I’m thankful for modern medicine, just as I’m thankful for modern agriculture. We are better off today because we have both.

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What can the agriculture community learn from Google?

All of us at the AlliaPicture1nce just got back from an action-packed, fun-filled week in Kansas City, Mo. for our 2015 Annual Stakeholders Summit. “The Journey to Extraordinary” was our first summit held outside of the Washington, D.C. area and my first Summit ever. What a great way to start my position as membership and marketing manager! Hearing our high-quality speakers share their stories and advice, I began to wonder what the agriculture community could learn from completely different businesses. One of my favorite companies, Google, has a list of ten things they know to be true that drive their business. Five of those were also themes shared at our Summit.

1.  “You can make money without doing evil.”

How true is that!? A focus on profitability does not make someone a villain. I’ll venture to guess that the critics who make that argument do what they do for money, too. I bet they go to a job on a regular basis, or figured out a gig to work from home, or started their own business, or have a family member who earns money and shares it with them, or gets some sort of assistance from others. We all need food, water, shelter and clothing, and having money is the easiest way to get those essentials. The lucky ones get to make a positive difference in that job, and some have enough free time after earning their money to volunteer for causes that they feel passionate about.

It irks me when people want farmers to farm in a way that makes them less profitable just for the sake of doing things like they did in the olden days, even when those practices are not supported by science to be any more beneficial to our health or the environment – and sometimes even less so. We had a few speakers on sustainability in Kansas City. Being sustainable means being socially responsible, environmentally sound, and economically viable. Too often people forget you need to make a profit to be sustainable.

Photo credit: Google

Photo credit: Google

2.  “You don’t need to be at your desk to need an answer.”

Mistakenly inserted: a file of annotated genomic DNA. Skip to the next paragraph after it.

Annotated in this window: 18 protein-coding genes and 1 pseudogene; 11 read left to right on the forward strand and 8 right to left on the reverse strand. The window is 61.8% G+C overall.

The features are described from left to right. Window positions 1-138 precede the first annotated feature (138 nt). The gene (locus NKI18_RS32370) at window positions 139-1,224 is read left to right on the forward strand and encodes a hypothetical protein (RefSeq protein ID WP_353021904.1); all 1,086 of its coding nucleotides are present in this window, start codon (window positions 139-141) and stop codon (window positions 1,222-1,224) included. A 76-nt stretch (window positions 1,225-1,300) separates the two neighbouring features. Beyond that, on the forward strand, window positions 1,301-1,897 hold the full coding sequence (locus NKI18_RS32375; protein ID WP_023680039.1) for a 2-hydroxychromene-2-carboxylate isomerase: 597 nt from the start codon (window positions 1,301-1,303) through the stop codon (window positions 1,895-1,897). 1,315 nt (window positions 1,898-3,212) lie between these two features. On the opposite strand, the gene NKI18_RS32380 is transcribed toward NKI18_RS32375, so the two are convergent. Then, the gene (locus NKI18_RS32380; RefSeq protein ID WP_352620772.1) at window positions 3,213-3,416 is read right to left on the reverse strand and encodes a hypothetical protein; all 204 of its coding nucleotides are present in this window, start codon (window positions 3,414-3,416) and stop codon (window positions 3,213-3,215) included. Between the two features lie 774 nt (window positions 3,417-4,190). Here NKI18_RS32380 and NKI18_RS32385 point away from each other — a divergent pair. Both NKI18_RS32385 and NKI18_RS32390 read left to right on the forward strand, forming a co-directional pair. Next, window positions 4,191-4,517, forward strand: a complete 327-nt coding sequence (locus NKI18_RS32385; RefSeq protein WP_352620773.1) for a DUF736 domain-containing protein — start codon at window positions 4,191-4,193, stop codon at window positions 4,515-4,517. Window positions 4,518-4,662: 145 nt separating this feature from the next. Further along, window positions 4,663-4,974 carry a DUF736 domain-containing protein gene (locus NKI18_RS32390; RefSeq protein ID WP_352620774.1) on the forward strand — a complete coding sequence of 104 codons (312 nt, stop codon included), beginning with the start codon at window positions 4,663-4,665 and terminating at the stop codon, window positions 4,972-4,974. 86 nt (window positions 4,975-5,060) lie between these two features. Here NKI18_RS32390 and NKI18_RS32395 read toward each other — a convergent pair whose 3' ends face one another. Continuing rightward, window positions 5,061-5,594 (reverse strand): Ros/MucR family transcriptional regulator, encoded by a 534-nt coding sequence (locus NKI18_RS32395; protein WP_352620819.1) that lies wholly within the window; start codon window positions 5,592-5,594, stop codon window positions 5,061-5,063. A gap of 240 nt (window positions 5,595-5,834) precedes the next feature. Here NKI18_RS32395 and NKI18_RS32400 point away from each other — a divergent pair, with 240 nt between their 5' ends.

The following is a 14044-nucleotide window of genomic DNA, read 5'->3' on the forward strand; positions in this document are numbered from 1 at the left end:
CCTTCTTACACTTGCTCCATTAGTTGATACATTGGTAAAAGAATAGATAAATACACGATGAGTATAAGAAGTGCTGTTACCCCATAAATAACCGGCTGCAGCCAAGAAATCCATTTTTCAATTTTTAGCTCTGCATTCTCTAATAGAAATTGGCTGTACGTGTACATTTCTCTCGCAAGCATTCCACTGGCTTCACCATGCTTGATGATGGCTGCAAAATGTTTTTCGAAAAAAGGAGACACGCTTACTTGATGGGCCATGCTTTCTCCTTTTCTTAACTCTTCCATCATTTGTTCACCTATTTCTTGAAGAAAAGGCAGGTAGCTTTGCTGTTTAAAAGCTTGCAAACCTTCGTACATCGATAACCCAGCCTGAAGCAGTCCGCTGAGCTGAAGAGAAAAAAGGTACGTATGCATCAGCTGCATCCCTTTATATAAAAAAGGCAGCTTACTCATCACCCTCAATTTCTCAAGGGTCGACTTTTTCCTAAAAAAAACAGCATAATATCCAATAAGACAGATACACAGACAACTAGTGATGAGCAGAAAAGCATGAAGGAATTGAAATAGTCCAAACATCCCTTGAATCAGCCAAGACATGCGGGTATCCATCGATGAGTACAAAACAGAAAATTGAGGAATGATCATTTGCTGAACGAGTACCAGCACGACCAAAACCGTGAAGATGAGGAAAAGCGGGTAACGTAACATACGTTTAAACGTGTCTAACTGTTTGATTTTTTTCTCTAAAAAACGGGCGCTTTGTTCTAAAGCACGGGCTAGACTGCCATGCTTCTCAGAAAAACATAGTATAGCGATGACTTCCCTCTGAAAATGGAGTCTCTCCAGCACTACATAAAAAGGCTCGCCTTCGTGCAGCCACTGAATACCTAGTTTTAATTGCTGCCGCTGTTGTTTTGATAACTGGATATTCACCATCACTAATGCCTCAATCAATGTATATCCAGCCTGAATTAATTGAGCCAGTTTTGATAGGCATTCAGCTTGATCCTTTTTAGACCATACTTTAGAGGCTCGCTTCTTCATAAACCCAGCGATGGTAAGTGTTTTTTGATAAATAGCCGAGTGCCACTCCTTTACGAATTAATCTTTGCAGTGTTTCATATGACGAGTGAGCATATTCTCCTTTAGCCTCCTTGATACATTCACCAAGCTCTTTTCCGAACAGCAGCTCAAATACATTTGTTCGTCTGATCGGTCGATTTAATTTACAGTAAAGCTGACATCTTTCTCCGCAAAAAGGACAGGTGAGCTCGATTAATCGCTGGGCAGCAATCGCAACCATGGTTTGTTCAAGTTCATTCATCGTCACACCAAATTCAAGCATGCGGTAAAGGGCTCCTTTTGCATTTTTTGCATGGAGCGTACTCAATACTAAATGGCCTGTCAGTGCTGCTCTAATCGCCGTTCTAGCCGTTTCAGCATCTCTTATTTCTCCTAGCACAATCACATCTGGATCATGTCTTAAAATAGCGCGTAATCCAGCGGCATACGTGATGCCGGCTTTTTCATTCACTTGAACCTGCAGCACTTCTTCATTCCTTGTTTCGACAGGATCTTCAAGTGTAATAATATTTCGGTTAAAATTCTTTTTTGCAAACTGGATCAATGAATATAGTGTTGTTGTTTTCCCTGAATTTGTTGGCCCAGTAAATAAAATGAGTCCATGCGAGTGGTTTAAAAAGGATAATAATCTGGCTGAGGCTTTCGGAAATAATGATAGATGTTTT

For Google, this is about being mobile and being where the user is. For the agriculture community, I think of this as how we are always on the go, our consumers are always on the go and we often fail to meet each other in the same place. We need to be transparent in our businesses and available to meet consumers where they are looking for answers. If we don’t do a good job with this, farmers may lose their right to farm the way they know is best for their animals and the land because of costly regulation or customers dictating required farming practices without a solid understanding of animal care.

ask a farmer

Photo credit:

3.  “There’s always more information out there.”

And sometimes it’s misinformation. Thanks to our friends at Google, we have easy access to an unthinkable amount of information. People have short attention spans and the science of agriculture and food is complex. Most people don’t want to wade through all of the information that’s out there to find the truth. So I challenge you to get better at telling your story and connecting with consumers on an emotional level, instead of teaching them about the science. When they have questions about the science, hopefully they reach out to YOU instead of Google.

4.  “You can be serious without a suit.”

We in agriculture may have a bit of an image problem. Farming, agriculture and food are serious business along with being lifestyle choices. Farmers and ranchers are typically well educated, experienced, hard-working individuals, but they are not always perceived that way. Typically, consumers trust farmers. So again, I’m begging you, be the trustworthy source and share your passion with others.

5.  “Great just isn’t good enough.”

We can do better. We will do better. We are all on the journey to extraordinary and we will strive for continuous improvement. Google often enjoys residing at the top of Fortune’s list of best companies to work for. If you treat your employees well, put their health, safety, and satisfaction first, they will do the same for your business.

Take some time out of your day to think about what companies or brands you connect with and figure out why they do what they do. What can you learn from them and apply to your business?